Once you’ve finished the latest revisions on your novel and sent it to your editor, what then? Do you begin work on the next book? Not yet. This is the best time to write all the blogs for a blog tour. The story is fresh is your mind, so it’s prudent to write these articles while you’re close to the book.
A blog tour may include the following:
A Day in the Life
If you’re smart, you’ve been jotting down possible blog topics as you write the book. These can include research subjects, what inspired your story, how you selected this setting, the writing process, or bonus materials such as world-building details.
I start with the research topics and write three to five posts based on these ideas. For my upcoming mystery, STAR TANGLED MURDER, these articles include History and Mystery, Tea and Murder, Clues and Buttons, Ghost Stories and Lost Treasure, and Independence Day Celebrations. Whatever doesn’t get used on the blog tour can be applied to my personal blog.
Next, write A Day in the Life for your main character as another post. What’s her typical day like? How is it disrupted by a murder? How does she plan to deal with it? This is written from her viewpoint and meant to entice the reader with a sample of your writing and tone.
If you want to encourage comments, have each guest post end with a question. Consider offering a giveaway on these guest articles from among the commenters. You’ll also want to offer a grand prize for the entire book tour, perhaps a Rafflecopter for a gift basket, signed print copy, or other related items. If you do your own contest, you’ll need to supply the code to the tour organizer. I like to do it myself because then I get the mailing list.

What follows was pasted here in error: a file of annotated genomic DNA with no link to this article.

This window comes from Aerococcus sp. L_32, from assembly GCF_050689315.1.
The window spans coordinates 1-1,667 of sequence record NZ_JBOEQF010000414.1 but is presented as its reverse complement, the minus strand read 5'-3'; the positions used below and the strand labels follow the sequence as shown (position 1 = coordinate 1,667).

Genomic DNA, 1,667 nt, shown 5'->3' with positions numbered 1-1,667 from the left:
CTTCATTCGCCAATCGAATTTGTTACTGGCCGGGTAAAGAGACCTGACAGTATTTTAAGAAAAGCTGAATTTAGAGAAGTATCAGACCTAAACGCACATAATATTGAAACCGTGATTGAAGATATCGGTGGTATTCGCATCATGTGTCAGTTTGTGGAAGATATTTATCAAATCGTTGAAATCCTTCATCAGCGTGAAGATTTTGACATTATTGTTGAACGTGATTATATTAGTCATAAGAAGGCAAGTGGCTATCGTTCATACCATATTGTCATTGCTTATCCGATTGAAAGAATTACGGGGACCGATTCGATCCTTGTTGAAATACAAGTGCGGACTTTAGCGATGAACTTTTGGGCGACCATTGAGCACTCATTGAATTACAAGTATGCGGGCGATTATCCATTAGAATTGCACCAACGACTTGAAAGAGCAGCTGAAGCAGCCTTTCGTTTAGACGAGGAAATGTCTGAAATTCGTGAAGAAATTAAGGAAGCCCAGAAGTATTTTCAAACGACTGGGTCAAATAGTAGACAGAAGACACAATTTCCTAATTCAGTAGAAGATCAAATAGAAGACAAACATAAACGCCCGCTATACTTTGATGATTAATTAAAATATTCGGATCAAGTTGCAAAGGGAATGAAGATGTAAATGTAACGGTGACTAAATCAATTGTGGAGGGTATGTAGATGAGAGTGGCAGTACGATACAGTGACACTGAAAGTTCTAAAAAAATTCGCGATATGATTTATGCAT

At the bottom of each post, after the final question and giveaway, I give my story blurb with buy links and then add a section called About the Author with a short bio and social media contacts.
Once these pieces are written, choose two to four excerpts and save them as separate files. These may be requested by your blog tour organizer.
For the interviews, you’ll have to wait until the tour organizer sends you these from the individual hosts. In the meantime, you can draw up your own interview if so desired. Use it to answer questions ahead of time that you figure will be asked, such as How did you come up with this idea? Or What’s coming next for you? As an alternative, you can add your own author interview at the end of your book as bonus material. Or submit it to a podcaster as part of your marketing plan.
Once you have your blog tour pieces assembled, you’ll need the metadata to go along with them. This includes your book description with ISBN numbers and buy links. Regarding your book blurb, have long and short versions available. These will be used in any Spotlight-type posts with your author bio and social media links.
When you’ve completed your blog posts and any associated materials, you’re ready to move on. Now’s a good time to write your launch party posts and reader discussion guide. For more ideas, Go Here to learn what else to do. If you’re a writer, how do you spend the time while waiting for editorial feedback?What comes next after revisions? #writingtip #writingcommunity Click To Tweet
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